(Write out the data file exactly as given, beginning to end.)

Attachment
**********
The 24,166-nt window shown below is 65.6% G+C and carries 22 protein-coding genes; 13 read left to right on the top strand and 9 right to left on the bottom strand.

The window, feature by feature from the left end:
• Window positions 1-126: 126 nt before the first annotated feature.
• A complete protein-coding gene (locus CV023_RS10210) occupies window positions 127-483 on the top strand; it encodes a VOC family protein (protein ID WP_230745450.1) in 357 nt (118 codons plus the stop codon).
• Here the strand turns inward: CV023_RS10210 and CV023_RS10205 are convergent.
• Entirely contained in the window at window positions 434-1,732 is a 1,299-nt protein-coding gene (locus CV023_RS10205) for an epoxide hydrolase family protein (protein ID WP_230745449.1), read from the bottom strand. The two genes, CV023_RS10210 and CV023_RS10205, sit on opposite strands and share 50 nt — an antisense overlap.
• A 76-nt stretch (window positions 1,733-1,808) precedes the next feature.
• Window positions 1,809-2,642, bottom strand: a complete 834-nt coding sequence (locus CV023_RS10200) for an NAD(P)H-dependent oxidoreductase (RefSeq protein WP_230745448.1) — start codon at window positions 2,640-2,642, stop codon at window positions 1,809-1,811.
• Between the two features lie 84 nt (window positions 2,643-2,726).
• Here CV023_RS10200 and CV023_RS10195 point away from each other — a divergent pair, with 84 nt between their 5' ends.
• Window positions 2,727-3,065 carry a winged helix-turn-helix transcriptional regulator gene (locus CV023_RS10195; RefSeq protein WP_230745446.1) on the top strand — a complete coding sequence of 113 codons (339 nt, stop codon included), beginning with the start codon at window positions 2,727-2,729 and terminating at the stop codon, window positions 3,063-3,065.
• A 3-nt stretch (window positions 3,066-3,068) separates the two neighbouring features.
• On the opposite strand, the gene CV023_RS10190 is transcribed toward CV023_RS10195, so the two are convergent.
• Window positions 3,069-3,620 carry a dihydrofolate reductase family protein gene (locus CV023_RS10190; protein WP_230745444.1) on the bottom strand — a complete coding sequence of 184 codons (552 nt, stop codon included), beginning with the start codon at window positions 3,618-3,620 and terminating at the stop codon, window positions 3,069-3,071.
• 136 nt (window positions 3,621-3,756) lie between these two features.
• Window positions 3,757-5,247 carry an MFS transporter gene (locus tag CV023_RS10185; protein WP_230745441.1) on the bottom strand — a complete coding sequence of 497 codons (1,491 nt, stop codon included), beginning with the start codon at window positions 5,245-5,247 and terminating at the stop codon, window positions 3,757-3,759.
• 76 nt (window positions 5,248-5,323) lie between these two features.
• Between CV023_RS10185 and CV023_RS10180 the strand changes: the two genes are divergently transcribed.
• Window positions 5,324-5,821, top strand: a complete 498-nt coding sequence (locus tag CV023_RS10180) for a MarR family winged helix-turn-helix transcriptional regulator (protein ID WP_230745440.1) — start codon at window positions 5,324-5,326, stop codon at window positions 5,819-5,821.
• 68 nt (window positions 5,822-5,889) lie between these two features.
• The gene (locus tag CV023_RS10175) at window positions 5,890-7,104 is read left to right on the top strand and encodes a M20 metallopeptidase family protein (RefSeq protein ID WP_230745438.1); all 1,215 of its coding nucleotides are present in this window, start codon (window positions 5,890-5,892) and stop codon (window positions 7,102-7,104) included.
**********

The 24,166-nt window shown below is 65.6% G+C and carries 22 protein-coding genes; 13 read left to right on the top strand and 9 right to left on the bottom strand.

The window, feature by feature from the left end:
• Window positions 1-126: 126 nt before the first annotated feature.
• A complete protein-coding gene (locus CV023_RS10210) occupies window positions 127-483 on the top strand; it encodes a VOC family protein (protein ID WP_230745450.1) in 357 nt (118 codons plus the stop codon).
• Here the strand turns inward: CV023_RS10210 and CV023_RS10205 are convergent.
• Entirely contained in the window at window positions 434-1,732 is a 1,299-nt protein-coding gene (locus CV023_RS10205) for an epoxide hydrolase family protein (protein ID WP_230745449.1), read from the bottom strand. The two genes, CV023_RS10210 and CV023_RS10205, sit on opposite strands and share 50 nt — an antisense overlap.
• A 76-nt stretch (window positions 1,733-1,808) precedes the next feature.
• Window positions 1,809-2,642, bottom strand: a complete 834-nt coding sequence (locus CV023_RS10200) for an NAD(P)H-dependent oxidoreductase (RefSeq protein WP_230745448.1) — start codon at window positions 2,640-2,642, stop codon at window positions 1,809-1,811.
• Between the two features lie 84 nt (window positions 2,643-2,726).
• Here CV023_RS10200 and CV023_RS10195 point away from each other — a divergent pair, with 84 nt between their 5' ends.
• Window positions 2,727-3,065 carry a winged helix-turn-helix transcriptional regulator gene (locus CV023_RS10195; RefSeq protein WP_230745446.1) on the top strand — a complete coding sequence of 113 codons (339 nt, stop codon included), beginning with the start codon at window positions 2,727-2,729 and terminating at the stop codon, window positions 3,063-3,065.
• A 3-nt stretch (window positions 3,066-3,068) separates the two neighbouring features.
• On the opposite strand, the gene CV023_RS10190 is transcribed toward CV023_RS10195, so the two are convergent.
• Window positions 3,069-3,620 carry a dihydrofolate reductase family protein gene (locus CV023_RS10190; protein WP_230745444.1) on the bottom strand — a complete coding sequence of 184 codons (552 nt, stop codon included), beginning with the start codon at window positions 3,618-3,620 and terminating at the stop codon, window positions 3,069-3,071.
• 136 nt (window positions 3,621-3,756) lie between these two features.
• Window positions 3,757-5,247 carry an MFS transporter gene (locus tag CV023_RS10185; protein WP_230745441.1) on the bottom strand — a complete coding sequence of 497 codons (1,491 nt, stop codon included), beginning with the start codon at window positions 5,245-5,247 and terminating at the stop codon, window positions 3,757-3,759.
• 76 nt (window positions 5,248-5,323) lie between these two features.
• Between CV023_RS10185 and CV023_RS10180 the strand changes: the two genes are divergently transcribed.
• Window positions 5,324-5,821, top strand: a complete 498-nt coding sequence (locus tag CV023_RS10180) for a MarR family winged helix-turn-helix transcriptional regulator (protein ID WP_230745440.1) — start codon at window positions 5,324-5,326, stop codon at window positions 5,819-5,821.
• 68 nt (window positions 5,822-5,889) lie between these two features.
• The gene (locus tag CV023_RS10175) at window positions 5,890-7,104 is read left to right on the top strand and encodes a M20 metallopeptidase family protein (RefSeq protein ID WP_230745438.1); all 1,215 of its coding nucleotides are present in this window, start codon (window positions 5,890-5,892) and stop codon (window positions 7,102-7,104) included.